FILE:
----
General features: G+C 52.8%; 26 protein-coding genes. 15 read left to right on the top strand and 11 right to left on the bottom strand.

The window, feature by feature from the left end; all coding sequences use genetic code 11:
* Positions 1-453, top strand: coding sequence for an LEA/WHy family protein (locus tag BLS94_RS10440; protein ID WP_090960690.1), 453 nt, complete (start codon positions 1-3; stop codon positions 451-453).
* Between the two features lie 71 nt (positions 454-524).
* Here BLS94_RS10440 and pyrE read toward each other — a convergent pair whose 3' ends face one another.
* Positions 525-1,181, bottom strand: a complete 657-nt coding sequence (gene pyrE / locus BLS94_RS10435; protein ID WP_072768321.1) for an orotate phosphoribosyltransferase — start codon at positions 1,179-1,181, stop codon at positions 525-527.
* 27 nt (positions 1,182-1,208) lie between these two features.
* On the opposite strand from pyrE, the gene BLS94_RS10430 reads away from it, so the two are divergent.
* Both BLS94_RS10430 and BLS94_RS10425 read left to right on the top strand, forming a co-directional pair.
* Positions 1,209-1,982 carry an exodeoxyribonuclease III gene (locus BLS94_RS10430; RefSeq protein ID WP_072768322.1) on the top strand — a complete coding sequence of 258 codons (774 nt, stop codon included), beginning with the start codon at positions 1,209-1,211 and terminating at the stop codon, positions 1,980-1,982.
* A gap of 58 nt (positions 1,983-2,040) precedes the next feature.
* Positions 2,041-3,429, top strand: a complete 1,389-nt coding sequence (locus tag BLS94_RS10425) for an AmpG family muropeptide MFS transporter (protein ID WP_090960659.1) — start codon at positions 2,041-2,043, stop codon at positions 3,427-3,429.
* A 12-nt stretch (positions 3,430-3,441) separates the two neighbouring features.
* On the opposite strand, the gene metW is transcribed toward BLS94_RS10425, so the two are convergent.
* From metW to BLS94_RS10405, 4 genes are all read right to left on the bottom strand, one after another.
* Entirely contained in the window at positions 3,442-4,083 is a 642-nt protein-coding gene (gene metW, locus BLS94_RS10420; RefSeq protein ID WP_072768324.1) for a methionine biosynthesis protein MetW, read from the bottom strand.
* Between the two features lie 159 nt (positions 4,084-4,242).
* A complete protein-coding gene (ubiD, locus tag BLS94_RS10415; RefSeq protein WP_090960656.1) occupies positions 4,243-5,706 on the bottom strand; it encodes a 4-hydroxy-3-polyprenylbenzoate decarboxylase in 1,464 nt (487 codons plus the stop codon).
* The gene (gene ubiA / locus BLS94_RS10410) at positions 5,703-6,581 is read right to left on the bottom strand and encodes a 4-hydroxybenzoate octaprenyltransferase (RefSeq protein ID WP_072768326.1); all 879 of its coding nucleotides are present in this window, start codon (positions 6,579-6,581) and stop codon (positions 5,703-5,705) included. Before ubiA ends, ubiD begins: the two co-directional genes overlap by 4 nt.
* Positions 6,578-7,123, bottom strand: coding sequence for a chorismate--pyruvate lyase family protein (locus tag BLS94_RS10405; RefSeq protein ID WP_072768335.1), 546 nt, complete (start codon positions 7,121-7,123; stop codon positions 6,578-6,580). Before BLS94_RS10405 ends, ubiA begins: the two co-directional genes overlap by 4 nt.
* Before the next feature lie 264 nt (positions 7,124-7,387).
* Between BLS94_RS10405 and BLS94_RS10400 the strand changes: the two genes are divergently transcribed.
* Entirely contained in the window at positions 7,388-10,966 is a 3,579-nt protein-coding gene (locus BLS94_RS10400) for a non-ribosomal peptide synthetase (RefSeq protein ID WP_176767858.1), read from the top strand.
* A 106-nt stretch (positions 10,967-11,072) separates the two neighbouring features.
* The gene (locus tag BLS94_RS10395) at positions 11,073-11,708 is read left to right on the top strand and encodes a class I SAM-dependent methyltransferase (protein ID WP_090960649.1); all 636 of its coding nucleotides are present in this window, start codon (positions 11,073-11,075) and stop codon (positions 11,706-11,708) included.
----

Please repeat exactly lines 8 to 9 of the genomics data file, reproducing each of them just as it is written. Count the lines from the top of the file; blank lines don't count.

* On the opposite strand from pyrE, the gene BLS94_RS10430 reads away from it, so the two are divergent.
* Both BLS94_RS10430 and BLS94_RS10425 read left to right on the top strand, forming a co-directional pair.